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If It's Not True It Should Be

  • ISBN-13: 9781920831158
  • Publisher: HALSTEAD PRESS
    Imprint: HALSTEAD PRESS
  • By Paul Ashton
  • Price: AUD $33.95
  • Stock: 536 in stock
  • Availability: Order will be despatched as soon as possible.
  • Local release date: 01/03/2024
  • Format: Paperback (240.00mm X 160.00mm) 128 pages Weight: 270g
  • Categories: History: theory & methods [HBA]
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Paul Ashton’s If it’s Not True It Should Be centers around the state of Australian historical fiction and is comprised of several pieces which illustrate the way in which history and literature relate to each other. Whilst history grounds creativity, creative non-fiction allows readers to connect with, and immerse themselves in, historical events. As well as being immersive, this work is also accurate, thereby informing the reader and bridging the gap between creativity and historical accuracy. Ten of the contributors are academically trained historians, whilst the other six are eminent writers of historical fiction. This ensures that a balance is achieved between imagination and precision, providing appropriate context and methodology that informs whilst inviting the reader to visualise and personally connect with the events in question. Apart from being passionate about history, the contributors in this book all share a desire to harness the past in their creative writing practices: to draw on historical sources, both traditional and promiscuous; to develop well grounded historical imaginations which allow them to fill cracks, gaps or chasms in what are invariably incomplete, invented or censored archives; to look through the eyes of others; to read historical landscapes on the ground and in the mind; and to look to history for inspiration. Like all good creative non-fiction history and historical fiction, it’s engaging, evocative of time and place, deals with significant events and issues—however large or small—shows different perspectives and is well researched. This book is significant in that it conveys the notion that historians need to think of themselves as writers, as the utilisation of literary forms allows them to widen their audience and contribute towards the increasing accessibility of history.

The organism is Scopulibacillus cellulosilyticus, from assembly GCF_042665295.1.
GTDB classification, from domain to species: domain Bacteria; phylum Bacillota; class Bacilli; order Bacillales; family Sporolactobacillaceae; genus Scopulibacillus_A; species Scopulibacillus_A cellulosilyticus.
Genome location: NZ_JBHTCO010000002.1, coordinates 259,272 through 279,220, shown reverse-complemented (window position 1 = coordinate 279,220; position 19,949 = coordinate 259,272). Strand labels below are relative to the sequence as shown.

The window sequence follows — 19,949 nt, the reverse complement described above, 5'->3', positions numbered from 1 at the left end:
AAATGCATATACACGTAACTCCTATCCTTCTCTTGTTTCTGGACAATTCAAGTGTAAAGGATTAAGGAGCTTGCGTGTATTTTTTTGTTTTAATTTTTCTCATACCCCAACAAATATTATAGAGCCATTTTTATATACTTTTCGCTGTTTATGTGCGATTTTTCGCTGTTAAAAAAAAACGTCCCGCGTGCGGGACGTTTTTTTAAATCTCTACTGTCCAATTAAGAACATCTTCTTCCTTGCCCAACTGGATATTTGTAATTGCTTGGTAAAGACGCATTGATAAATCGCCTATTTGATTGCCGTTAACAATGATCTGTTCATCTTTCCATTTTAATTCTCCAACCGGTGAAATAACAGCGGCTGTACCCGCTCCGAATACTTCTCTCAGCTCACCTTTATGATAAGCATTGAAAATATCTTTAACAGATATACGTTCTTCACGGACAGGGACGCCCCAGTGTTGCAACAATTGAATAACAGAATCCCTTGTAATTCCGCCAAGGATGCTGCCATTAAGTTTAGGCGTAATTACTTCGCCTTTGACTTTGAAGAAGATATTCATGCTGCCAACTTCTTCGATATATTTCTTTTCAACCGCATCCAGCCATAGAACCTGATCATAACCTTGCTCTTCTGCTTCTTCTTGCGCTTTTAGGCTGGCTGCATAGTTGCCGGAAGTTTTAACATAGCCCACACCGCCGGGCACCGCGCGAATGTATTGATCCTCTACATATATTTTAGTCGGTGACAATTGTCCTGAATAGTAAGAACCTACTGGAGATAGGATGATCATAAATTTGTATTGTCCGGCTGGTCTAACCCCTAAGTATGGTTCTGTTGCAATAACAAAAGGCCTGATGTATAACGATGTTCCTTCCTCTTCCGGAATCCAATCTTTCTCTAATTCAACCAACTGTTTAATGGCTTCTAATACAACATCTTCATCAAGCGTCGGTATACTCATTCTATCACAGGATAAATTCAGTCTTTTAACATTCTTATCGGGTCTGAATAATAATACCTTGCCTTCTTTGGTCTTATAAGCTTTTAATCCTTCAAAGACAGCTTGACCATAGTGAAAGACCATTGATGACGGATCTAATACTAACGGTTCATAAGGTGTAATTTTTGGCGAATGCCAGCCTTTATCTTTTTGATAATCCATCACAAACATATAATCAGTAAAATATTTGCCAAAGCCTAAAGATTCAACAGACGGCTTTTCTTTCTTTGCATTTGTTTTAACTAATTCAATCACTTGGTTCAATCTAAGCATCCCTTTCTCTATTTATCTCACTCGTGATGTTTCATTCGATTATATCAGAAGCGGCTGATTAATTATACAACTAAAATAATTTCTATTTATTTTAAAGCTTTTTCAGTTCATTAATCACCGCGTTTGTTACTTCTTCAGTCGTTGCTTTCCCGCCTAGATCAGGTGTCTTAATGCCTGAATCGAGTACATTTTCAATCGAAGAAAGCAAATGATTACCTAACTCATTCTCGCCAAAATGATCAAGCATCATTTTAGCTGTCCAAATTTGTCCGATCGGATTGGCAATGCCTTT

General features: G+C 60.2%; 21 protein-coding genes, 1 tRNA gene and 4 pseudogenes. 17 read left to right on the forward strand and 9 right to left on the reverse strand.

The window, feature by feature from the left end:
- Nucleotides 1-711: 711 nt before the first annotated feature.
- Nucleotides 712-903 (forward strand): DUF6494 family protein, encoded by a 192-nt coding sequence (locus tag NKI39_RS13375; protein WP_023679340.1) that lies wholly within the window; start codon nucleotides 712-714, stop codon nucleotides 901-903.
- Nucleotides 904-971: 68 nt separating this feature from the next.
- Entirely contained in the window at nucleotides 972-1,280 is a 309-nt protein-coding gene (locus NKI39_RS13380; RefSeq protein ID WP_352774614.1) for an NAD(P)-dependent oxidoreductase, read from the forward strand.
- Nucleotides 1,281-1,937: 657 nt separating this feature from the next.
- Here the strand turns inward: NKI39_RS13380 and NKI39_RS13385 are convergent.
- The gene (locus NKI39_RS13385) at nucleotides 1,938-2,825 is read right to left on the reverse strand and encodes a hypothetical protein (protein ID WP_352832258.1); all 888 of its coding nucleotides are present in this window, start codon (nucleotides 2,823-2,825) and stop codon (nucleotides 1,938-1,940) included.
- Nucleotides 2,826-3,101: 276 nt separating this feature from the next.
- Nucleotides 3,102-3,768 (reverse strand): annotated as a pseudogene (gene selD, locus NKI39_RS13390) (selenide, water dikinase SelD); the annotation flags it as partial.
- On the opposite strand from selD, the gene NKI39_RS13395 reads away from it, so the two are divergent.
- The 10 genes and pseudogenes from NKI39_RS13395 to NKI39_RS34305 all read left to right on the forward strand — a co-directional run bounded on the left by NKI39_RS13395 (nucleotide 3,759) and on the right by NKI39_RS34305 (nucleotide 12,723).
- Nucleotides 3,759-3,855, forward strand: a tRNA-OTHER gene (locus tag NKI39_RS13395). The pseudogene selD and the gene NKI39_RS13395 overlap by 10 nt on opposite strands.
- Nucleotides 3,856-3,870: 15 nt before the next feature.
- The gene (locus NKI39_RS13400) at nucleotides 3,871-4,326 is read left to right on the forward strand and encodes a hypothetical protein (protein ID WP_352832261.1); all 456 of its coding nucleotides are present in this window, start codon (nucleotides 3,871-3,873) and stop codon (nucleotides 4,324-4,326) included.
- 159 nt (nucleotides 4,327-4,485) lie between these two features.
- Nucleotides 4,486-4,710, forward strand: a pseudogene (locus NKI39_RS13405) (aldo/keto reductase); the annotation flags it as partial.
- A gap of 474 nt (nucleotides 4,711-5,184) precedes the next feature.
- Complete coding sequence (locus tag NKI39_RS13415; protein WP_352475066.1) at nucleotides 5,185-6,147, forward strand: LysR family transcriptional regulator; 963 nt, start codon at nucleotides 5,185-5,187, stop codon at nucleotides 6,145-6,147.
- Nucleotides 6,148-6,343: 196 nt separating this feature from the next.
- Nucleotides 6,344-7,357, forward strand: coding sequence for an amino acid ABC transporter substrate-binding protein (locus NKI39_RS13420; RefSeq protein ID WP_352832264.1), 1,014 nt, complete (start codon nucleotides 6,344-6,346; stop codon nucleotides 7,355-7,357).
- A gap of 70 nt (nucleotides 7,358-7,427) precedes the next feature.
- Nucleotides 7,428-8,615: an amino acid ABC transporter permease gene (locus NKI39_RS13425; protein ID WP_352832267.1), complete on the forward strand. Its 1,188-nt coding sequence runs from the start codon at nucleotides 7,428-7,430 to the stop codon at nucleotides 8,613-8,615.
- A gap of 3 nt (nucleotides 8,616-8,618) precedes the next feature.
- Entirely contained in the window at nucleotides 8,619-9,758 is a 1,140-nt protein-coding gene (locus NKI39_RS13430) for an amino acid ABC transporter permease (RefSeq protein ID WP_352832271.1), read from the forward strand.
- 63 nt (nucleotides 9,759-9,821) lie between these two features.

PAUL ASHTON is adjunct professor and co-founder of the Australian Centre for Public History at the University of Technology Sydney and adjunct professor at the University of Canberra and Macquarie University. He has authored, co-authored, edited and co-edited over 40 books and is editor of the journal Public History Review. His series of creative non-fiction children’s histories—Accidental Histories—is being published by Halstead Press.
* There has been a significant expansion in the writing of fiction and creative non-fiction based on historical research and events for a broad range of audiences. * Illustrates convergence of historicity and creativity, with authors demonstrating how the past can be used to give their work historical dimensions and insights. * Features ten contributors, four of which—Stephanie Ho, Sarah Luke, Peter Stanley and Paul Ashton—are academically trained historians. The other six—Clare Hallifax, Alison Lloyd, Sophie Masson, Stephanie Owen Reeder, Felicity Pulman and Philippa Werry—are eminent writers of historical fiction, often for children. (Clare is also a publisher.) All are concerned with the notion of historical authority—and of sharing that authority.
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